Augusten Burroughs was born Christopher Richter Robison in Pittsburgh, PA on October 23, 1965 and raised in Western Massachusetts. Augusten's parents struggled with alcoholism and mental illness and they separated when he was twelve. Augusten stopped attending school and his parents' longtime psychiatrist became his legal guardian. At seventeen, he moved to the Boston area and graduated from Control Data Institute with a diploma in Computer Programming and System's Analysis and Design but never worked in the technology industry. Instead he moved to San Francisco and at 19 became the youngest copywriter in the city. His work attracted national acclaim and in 1989 he was invited by Ogilvy & Mather, New York, to work on their flagship American Express account. Augusten found great success in the Manhattan advertising community, eventually working for many of the top agencies where he created global ad campaigns for worldwide brands. Almost eighteen years after accepting his first advertising job, Augusten left the industry to pursue a career as an author. Two years later, his 2002 memoir, Running with Scissors, became a publishing phenomenon, spending over three consecutive years on the NYT bestseller list. It was made into a movie starring Annette Bening and Alec Baldwin. All of Augusten's subsequent books — Dry, Magical Thinking, Possible Side Effects, A Wolf at the Table, You Better Not Cry & This is How — were instant NYT bestsellers. In 2013, Augusten married his literary agent and best friend, Christopher Schelling, received a Lambda Literary Award, and was honored with a Doctorate of Letters from the Savannah College of Art and Design. Augusten is also a self-taught gemologist with a special interest in jade. He collects and sells vintage and estate jewelry, photographs people, and recently directed his first music video. Augusten and his husband Christopher live in a 200 year old house in rural Connecticut with their three dogs.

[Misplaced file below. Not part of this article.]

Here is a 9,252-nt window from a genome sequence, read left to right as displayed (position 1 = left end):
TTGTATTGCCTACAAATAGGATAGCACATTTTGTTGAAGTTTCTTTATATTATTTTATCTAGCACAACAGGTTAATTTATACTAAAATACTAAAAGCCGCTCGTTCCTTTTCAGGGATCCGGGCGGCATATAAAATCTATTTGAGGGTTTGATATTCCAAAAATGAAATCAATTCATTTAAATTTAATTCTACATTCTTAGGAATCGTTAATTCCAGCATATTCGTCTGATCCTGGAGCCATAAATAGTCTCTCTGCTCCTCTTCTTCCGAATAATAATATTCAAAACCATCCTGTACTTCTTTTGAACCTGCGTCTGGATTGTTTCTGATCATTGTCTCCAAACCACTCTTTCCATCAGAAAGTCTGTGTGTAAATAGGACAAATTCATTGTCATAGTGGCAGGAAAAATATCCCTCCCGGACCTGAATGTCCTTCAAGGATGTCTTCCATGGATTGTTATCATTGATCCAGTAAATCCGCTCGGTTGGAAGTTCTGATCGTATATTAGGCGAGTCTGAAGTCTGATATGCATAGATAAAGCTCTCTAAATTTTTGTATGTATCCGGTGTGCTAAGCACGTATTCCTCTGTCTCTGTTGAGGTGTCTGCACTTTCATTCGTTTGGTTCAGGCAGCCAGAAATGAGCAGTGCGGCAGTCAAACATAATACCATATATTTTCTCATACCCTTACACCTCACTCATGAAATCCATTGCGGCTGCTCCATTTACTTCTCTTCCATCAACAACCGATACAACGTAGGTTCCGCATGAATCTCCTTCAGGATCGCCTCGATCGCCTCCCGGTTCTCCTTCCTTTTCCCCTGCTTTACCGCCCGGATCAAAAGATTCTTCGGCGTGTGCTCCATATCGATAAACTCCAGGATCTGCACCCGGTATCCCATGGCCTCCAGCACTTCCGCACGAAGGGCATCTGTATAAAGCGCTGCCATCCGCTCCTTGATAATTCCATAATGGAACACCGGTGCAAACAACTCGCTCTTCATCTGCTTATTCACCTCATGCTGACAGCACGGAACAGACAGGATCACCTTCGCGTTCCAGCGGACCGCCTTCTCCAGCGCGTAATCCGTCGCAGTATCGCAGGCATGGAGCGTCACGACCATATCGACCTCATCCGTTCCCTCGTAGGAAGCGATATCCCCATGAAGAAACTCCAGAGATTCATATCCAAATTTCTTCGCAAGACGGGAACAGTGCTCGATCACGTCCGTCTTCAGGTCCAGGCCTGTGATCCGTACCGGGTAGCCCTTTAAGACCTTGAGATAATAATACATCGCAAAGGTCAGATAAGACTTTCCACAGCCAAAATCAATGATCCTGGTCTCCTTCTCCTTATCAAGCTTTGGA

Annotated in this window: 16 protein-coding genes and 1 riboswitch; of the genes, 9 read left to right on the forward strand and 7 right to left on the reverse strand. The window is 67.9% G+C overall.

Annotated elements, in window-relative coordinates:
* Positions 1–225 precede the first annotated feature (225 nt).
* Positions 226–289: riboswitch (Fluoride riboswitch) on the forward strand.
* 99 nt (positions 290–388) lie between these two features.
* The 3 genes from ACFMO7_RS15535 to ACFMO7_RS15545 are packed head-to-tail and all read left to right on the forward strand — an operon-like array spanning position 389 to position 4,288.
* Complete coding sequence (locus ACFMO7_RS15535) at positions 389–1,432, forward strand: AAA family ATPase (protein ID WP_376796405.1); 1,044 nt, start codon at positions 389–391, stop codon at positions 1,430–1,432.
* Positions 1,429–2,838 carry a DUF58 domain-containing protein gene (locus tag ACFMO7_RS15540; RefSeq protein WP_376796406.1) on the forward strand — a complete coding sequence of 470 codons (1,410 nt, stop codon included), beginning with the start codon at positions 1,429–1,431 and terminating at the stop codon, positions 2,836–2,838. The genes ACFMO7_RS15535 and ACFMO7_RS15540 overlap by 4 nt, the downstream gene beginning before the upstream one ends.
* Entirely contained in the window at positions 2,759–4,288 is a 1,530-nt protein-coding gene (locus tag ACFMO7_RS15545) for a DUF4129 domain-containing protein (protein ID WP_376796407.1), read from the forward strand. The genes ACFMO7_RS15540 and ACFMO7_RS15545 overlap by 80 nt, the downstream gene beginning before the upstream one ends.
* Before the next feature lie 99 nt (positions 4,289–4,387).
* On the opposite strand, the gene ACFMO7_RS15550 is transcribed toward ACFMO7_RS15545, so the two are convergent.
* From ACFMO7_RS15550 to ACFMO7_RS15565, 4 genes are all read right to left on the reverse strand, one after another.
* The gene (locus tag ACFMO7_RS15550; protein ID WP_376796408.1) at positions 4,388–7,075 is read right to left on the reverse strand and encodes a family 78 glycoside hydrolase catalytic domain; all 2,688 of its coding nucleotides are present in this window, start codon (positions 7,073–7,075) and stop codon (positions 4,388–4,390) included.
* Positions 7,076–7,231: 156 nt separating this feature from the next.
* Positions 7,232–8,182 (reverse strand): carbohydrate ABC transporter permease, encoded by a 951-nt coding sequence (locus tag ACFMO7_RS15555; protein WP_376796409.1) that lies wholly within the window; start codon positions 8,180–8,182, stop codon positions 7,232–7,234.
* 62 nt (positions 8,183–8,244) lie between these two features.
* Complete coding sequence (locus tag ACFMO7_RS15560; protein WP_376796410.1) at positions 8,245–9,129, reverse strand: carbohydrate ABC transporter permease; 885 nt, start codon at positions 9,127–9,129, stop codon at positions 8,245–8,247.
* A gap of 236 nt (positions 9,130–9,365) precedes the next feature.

Question: How do you maintain objectivity?
Augusten Burroughs: I think what you do is you- or at least what I do is I’m able to go back. When I’m writing I’m on- always on a laptop. I am kind of looking-- Well, I’m not really looking anywhere. My eyes are not focused but I’m sort of staring at the little bar between the keys and the screen so that little aluminum strip. I am back there and I am writing kind of as fast as I can to keep up with the action. It’s almost like watching a movie so I don’t ever pause and think oh, should I maybe add a blizzard to this day? Would that make it better?
Here’s an example of memoir, what I feel, because we- there’s a lot of discussion in the media about memoir and fake memoir and all of that. Let’s say that you are in a car and you’re driving down the highway and you are on your way to a party so you’re going fast and all of a sudden on the side of the road you see a terrible car accident. The whole front end of the car is mashed up. It’s devastating. It’s so bad you look away and you look to the person next to you in the passenger seat and you say, “My God, did you see that, those people?”